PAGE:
THE group running the Pyramids Centre has been given three months to turn the landmark building’s fortunes around.
Portsmouth City Council has voted to extend financial support to Southsea Community Leisure Limited (SCLL) until September 30 – while warning the leisure centre’s future is in doubt.
By then SCLL will have received £1.3m in loans since January 2011.
But it still says it needs a further £330,000 in order to become sustainable by March 2014.
Officers have said in a report they think it is ‘unlikely’ that SCLL will ever be able survive without council support.
The report adds that because of EU law the local authority cannot go on propping up the Pyramids without inviting competition from other providers.
Lib Dem leader of the council, Cllr Gerald Vernon-Jackson, said officers have estimated the rough size of the subsidy the council should be providing and it is less than the amount Southsea Community Leisure is currently receiving.
He said: ‘These three months will give them a bit more time to help them sort that out.
‘We can see if they are getting closer or if we think they will never get to the point where their business plan will work.’
He added: ‘Our council decided a certain sum of money would be provided over a certain period of time – and now we have come to the end of that time but not the end of the money.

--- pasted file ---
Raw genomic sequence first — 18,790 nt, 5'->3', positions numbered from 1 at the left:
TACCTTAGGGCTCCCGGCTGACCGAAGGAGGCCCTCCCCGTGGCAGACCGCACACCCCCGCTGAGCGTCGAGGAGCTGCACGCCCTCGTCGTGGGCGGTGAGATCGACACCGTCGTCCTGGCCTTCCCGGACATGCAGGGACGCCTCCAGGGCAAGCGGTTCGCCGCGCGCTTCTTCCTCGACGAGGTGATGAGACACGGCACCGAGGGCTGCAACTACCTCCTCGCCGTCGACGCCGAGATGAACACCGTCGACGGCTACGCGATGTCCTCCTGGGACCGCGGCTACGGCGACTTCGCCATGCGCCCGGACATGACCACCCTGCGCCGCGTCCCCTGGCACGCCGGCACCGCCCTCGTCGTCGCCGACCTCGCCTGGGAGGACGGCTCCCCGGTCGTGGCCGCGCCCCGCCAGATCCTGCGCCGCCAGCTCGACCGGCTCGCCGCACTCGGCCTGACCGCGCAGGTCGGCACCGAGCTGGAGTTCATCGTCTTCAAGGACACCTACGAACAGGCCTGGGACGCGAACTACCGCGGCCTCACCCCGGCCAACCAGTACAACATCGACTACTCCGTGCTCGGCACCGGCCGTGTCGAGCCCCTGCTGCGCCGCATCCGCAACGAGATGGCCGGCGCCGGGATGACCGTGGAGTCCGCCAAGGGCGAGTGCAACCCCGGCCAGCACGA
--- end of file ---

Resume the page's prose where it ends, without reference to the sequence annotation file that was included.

‘They have not drawn down all the funds that were provided by the council and it was suggested we give them some more time to show us what they can do.
‘It is probably fair to say that when they came to us originally they told us something that might have been too good to be true, and we all voted for that and accepted that, and it has been claimed that they were a little over-optimistic.
‘But recently it has done extremely well – usage is up and it is a vital part of our local infrastructure.’
Conservative group leader Cllr Simon Bosher said he thought there were serious questions about whether SCLL was the right company to be running the centre.
‘We do not want to see the Pyramids close – no one does,’ he said.
‘But I have concerns about SCLL’s business plan and so do the council’s own officers.
‘We need to look at other options and that is why our group has suggested looking into splitting the pool side of the business, which is likely to keep losing money, from the events side, which could be profitable.
‘I’m not sure SCLL are the right people to be in charge of both.’